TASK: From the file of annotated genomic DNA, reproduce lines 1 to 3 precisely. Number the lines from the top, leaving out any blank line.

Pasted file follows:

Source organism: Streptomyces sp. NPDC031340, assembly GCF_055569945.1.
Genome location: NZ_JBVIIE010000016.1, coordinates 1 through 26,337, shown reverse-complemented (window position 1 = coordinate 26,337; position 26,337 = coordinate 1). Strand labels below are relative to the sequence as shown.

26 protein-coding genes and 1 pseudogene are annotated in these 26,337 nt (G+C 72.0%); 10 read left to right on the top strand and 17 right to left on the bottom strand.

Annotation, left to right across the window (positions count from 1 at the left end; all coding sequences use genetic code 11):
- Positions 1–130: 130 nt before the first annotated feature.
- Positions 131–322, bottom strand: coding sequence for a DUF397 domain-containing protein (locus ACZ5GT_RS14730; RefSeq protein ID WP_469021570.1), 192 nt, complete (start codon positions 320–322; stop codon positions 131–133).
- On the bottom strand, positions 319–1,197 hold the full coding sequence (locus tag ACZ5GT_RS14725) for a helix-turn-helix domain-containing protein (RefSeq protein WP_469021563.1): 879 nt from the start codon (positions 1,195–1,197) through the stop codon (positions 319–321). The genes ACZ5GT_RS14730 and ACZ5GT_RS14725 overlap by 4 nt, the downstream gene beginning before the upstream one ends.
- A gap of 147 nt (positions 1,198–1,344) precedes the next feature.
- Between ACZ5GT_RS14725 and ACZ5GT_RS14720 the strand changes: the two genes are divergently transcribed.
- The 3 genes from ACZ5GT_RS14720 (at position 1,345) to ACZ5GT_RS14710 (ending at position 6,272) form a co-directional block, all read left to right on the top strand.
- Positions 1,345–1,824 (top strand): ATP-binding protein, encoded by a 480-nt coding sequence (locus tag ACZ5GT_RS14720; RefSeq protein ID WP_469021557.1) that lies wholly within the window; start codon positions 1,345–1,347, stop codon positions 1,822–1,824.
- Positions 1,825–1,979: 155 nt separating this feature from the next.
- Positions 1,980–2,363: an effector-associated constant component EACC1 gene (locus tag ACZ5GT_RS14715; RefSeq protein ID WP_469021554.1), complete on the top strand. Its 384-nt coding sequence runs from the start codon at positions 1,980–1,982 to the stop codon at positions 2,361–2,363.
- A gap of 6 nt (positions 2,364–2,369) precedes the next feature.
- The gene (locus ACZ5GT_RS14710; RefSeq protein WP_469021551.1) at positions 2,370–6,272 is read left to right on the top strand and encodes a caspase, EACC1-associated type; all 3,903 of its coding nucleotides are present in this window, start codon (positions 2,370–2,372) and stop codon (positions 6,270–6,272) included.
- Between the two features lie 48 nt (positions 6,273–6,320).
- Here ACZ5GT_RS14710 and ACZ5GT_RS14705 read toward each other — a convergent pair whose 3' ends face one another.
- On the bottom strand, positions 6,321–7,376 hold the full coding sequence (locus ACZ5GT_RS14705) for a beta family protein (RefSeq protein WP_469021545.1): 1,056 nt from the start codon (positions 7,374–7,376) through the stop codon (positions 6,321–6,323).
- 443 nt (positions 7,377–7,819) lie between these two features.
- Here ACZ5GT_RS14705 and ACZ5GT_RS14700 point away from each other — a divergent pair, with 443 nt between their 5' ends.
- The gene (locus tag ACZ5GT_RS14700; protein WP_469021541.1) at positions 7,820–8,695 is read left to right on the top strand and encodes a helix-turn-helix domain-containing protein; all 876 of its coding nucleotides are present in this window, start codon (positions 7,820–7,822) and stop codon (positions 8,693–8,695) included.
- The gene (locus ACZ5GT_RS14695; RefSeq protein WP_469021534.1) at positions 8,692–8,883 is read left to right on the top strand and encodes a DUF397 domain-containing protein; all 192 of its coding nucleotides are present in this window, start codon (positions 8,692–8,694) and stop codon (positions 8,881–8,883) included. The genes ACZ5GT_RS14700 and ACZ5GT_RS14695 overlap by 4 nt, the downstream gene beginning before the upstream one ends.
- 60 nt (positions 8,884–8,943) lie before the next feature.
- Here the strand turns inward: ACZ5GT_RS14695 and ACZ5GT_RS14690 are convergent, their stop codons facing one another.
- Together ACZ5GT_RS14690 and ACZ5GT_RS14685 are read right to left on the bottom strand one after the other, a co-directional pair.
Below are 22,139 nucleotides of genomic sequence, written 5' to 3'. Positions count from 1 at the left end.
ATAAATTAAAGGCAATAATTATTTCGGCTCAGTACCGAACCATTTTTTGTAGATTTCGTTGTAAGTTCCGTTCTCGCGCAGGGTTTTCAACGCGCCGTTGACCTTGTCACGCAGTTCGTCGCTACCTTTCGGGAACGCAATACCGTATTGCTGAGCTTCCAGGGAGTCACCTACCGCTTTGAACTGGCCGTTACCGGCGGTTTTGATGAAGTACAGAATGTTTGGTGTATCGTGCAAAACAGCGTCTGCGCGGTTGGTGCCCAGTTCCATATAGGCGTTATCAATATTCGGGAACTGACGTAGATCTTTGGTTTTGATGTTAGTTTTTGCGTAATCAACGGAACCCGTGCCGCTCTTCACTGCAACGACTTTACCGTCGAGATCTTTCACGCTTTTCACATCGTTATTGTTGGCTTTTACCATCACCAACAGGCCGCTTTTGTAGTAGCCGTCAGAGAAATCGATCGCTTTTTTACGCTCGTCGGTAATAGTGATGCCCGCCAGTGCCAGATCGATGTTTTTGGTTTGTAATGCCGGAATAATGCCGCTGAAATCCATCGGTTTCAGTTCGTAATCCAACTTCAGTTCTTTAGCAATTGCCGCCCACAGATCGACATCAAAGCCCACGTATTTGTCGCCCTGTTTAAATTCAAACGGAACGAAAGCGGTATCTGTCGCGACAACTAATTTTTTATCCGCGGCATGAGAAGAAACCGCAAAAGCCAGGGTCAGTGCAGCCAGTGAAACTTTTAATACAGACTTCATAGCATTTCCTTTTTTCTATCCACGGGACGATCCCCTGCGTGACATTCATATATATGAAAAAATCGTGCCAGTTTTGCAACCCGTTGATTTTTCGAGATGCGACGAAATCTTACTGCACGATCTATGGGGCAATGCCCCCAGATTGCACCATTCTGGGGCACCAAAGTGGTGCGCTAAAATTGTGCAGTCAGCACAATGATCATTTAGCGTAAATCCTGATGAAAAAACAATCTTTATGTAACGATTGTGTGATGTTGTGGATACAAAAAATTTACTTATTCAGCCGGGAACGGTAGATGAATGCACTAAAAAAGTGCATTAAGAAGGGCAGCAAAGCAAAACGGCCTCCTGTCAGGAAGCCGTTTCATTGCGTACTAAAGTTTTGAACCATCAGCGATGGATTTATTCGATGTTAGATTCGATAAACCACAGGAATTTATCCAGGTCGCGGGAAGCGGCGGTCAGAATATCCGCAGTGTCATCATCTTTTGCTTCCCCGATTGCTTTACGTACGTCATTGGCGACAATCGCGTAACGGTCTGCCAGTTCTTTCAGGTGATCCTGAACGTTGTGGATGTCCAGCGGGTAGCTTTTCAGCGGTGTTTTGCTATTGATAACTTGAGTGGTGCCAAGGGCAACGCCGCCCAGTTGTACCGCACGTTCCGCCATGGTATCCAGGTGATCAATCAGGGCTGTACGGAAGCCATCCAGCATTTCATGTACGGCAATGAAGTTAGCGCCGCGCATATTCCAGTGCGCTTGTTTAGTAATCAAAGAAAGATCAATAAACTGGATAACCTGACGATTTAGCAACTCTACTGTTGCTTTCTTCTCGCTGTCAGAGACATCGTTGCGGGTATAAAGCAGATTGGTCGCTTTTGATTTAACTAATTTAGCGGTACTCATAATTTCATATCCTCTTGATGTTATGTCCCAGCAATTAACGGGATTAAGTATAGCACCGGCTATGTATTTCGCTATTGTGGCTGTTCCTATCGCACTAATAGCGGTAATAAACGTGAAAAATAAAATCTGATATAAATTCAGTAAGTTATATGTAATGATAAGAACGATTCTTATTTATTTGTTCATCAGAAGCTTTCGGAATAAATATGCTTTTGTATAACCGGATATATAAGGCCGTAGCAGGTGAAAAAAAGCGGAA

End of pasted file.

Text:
Source organism: Streptomyces sp. NPDC031340, assembly GCF_055569945.1.
Genome location: NZ_JBVIIE010000016.1, coordinates 1 through 26,337, shown reverse-complemented (window position 1 = coordinate 26,337; position 26,337 = coordinate 1). Strand labels below are relative to the sequence as shown.

26 protein-coding genes and 1 pseudogene are annotated in these 26,337 nt (G+C 72.0%); 10 read left to right on the top strand and 17 right to left on the bottom strand.